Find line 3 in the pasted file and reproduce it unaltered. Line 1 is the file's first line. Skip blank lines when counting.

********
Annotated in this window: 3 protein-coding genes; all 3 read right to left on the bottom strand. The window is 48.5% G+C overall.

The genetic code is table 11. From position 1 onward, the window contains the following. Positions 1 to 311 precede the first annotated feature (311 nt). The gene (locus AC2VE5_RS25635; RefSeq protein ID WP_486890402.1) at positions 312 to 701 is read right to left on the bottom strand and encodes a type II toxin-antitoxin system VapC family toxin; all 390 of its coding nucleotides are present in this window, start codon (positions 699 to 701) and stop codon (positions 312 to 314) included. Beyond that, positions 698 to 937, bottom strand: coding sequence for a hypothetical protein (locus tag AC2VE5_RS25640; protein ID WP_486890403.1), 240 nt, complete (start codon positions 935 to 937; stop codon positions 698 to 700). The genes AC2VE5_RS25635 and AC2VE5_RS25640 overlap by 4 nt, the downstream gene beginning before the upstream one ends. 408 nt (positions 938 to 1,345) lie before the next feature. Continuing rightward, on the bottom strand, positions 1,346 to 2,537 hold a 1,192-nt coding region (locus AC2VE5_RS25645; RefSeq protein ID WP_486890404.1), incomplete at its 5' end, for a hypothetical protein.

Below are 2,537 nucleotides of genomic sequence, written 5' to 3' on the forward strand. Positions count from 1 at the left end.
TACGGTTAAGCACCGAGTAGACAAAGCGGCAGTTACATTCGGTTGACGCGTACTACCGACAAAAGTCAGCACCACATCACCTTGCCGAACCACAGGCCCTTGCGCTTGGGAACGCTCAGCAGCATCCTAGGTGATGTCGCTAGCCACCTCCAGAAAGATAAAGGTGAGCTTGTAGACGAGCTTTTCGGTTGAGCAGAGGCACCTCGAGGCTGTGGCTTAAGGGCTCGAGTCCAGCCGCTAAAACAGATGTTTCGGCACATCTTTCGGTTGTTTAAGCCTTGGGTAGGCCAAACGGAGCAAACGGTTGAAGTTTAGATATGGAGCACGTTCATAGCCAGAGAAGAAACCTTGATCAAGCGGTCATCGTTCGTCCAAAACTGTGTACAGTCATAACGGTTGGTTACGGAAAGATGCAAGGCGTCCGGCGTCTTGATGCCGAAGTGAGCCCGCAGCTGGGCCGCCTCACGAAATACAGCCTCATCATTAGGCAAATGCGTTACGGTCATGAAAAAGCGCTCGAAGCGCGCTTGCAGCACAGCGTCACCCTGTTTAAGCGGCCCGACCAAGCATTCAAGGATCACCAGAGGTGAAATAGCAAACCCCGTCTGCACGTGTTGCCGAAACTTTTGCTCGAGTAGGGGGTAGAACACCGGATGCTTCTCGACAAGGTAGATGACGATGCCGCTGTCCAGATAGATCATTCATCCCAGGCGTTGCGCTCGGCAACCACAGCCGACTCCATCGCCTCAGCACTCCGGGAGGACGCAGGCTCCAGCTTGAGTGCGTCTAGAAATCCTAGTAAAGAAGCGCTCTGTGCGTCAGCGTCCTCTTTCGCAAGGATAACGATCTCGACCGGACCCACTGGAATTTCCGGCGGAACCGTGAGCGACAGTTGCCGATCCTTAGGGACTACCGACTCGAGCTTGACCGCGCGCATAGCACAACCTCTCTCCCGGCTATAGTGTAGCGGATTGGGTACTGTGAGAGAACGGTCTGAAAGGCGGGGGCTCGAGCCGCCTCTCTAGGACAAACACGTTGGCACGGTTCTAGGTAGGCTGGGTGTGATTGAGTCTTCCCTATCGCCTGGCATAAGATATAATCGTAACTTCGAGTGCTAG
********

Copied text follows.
Below are 2,537 nucleotides of genomic sequence, written 5' to 3' on the forward strand. Positions count from 1 at the left end.